Officials at the Tigray Interim Administration (TIA) reject the national transitional justice initiative spearheaded by the federal government, on grounds of wrong modality and disregard for the nature of the conflict in northern Ethiopia.
In a letter addressed to the Justice Ministry, Tigray Interim Administration deputy head Tsadkan Gebretinsae requested a meeting to discuss concerns and find a way forward.
The letter states that the federal initiative ignored terms of the Pretoria Agreement, criticizing the national transitional justice system being led solely by the federal government without Tigray input.
Officials in Tigray want to collaborate with the federal government on equal foot, to draft a transitional justice policy that will encompass Tigray’s perspectives.
The National Transitional Justice (NTG) Working Group Team under the Justice Ministry has been preparing for the past eight months and currently at final stage to implement a new transitional justice policy nationwide in the coming months. However, Tigray regional authorities have so far denied cooperating with the Group officially until their objections are addressed.
The region’s officials raised their concern to Gedion Timotiwos (PhD), minister of Justice, since back when he led delegation of federal government officials to Mekelle in April 2023. The Tigrian officials told minister Gedion and the federal delegation that rebuilding trust with Tigrian peoples should precede the rushing to implement a transitional justice.
“We firmly believe in the need for transitional justice. However, we completely reject the national justice initiative being solely run by the federal government,” said Alem Abreha, director of the Legal Service directorate at the Tigray Genocide Inquiry Commission.
The Commission is currently conducting a door-to-door assessment of damages incurred in Tigray since November 2020.
Alem continued, “The draft transitional justice policy prepared by the NTG Team is also completely unacceptable. We told the federal government from the beginning that the model is wrong. However, the government is rushing to ratify the policy and proceed with implementation of the national transitional justice system.”
“First, the federal government cannot talk about transitional justice while nearly a million Tigrayans are internally displaced. Second, it cannot ensure justice by avoiding the victims and the international aspect of the crimes,” he said.
Tigray regional officials are demanding the national transitional justice system be redesigned before implementation proceeds.
During discussions with the Justice Minister and heads of the Ethiopian Human Rights Commission, Tigray officials proposed two options for approaching the transitional justice issue.
The first is to allow transitional justice through a completely independent body. The second is a hybrid model.
A hybrid model can be created by redesigning the national transitional justice system itself. Teams of professionals from Tigray, the federal government, international bodies, and other concerned groups would come together to collaborate. These cross-functional teams would embark on jointly drafting a transitional justice policy. The teams could then decide together whether the approach should be justice-centered or victim-centered.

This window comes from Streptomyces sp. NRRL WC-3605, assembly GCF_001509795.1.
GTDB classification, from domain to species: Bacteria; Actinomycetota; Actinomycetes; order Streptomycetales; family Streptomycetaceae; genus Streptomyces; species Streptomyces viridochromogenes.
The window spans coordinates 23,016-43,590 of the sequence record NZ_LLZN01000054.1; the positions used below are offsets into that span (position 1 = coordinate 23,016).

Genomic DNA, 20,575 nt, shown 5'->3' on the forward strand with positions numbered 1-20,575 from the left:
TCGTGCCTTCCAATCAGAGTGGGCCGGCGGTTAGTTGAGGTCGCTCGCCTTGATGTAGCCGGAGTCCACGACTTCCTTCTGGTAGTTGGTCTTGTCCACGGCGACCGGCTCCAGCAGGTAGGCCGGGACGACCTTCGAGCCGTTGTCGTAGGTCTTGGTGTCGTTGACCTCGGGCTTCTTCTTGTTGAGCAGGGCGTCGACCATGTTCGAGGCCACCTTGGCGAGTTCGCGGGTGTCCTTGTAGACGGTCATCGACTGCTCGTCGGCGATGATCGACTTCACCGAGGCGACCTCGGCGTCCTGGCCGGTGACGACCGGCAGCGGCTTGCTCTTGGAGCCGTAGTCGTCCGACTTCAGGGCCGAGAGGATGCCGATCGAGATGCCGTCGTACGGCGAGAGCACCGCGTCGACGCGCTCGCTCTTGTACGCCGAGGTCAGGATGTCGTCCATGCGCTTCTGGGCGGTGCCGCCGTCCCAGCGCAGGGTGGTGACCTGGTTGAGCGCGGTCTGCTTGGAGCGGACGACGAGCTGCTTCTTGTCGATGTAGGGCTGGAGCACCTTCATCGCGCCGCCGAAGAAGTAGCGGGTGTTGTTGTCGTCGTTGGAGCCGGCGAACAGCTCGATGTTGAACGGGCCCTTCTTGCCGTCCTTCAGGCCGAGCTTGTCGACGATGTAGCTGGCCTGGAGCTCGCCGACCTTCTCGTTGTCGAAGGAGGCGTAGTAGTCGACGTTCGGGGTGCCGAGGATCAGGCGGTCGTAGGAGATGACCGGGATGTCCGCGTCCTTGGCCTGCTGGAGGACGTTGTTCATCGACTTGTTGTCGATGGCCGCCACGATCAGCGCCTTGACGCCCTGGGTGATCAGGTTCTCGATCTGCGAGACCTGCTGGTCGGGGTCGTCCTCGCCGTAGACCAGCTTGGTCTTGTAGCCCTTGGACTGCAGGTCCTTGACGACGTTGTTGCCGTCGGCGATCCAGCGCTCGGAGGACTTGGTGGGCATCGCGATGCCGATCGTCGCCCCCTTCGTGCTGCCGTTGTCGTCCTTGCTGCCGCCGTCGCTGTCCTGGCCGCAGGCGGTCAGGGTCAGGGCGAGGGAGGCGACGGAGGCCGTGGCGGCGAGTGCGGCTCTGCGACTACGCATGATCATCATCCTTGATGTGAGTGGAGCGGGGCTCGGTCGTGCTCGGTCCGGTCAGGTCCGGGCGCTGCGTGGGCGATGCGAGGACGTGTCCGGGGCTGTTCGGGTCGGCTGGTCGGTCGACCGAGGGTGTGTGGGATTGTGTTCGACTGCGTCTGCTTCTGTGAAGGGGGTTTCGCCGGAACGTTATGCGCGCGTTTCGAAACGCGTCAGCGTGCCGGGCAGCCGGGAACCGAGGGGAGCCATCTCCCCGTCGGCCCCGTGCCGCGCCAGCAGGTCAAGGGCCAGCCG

Even though the NTG Team requested that the Tigray Interim Administration represent them with one professional, the latter refused, stating “our issue is not about representation on the NTG, but our complete objection to the NTG.”
“Transitional justice is very fluid, and you cannot copy and paste from other countries’ experiences. We clearly told the federal officials, including the Ministry of Justice and Ethiopian Human Rights Commission (EHRC), that the NTG must be redesigned,” Alem said. “The national transitional justice is not working with us so far. The need for transitional justice is articulated in the Pretoria agreement, stating that both the federal and Tigray governments will work on it. But the effort underway is one-sided.”
Another underlying issue the Tigray officials demanded of the federal government is reforming the Ministry of Justice, Ethiopian Human Rights Commission, and other institutions expected to engage in the transitional justice system.
“The government is utilizing existing state machinery to implement transitional justice. Transitional justice cannot be ensured unless the MoJ, EHRC, and all responsible institutions are reformed,” added Alem. “Until reforms are made, Tigray cannot have trust in the national transitional justice system. We do not have confidence in them.”
So far, the NTG team conducted consolations with university professionals in Tigray. However, the officials argue that is not sufficient.
“We have no problem with the team coming and talking to anybody in Tigray. But we rejected the system. Our issue is from the very beginning, the NTG model is wrong,” said Alem.
“How to contact the victims in Tigray itself requires a comprehensive study. You cannot just come, talk to some professionals and ensure TG. First of all, consultation does not mean just coming and talking to university professionals. Transitional justice goes beyond that,” added Alem.
During a press briefing held a few weeks back at the MoJ premise, members of the NTG working group stated they are ready to launch the implementation of the transitional justice in the next few months, across the country.
The team was formed eight months ago, just a couple of months after the Pretoria agreement was signed. They have been collecting inputs for the preparation of the transitional justice policy, which is already at finalization stage. They have also conducted consultations in federal universities in regional states.
“We could not organize two consultations each in Tigray and Amhara regions,” said Marishet Tadesse (PhD), member of the ETG working group. “We are not politicians. The ETG team is comprised of purely professionals.”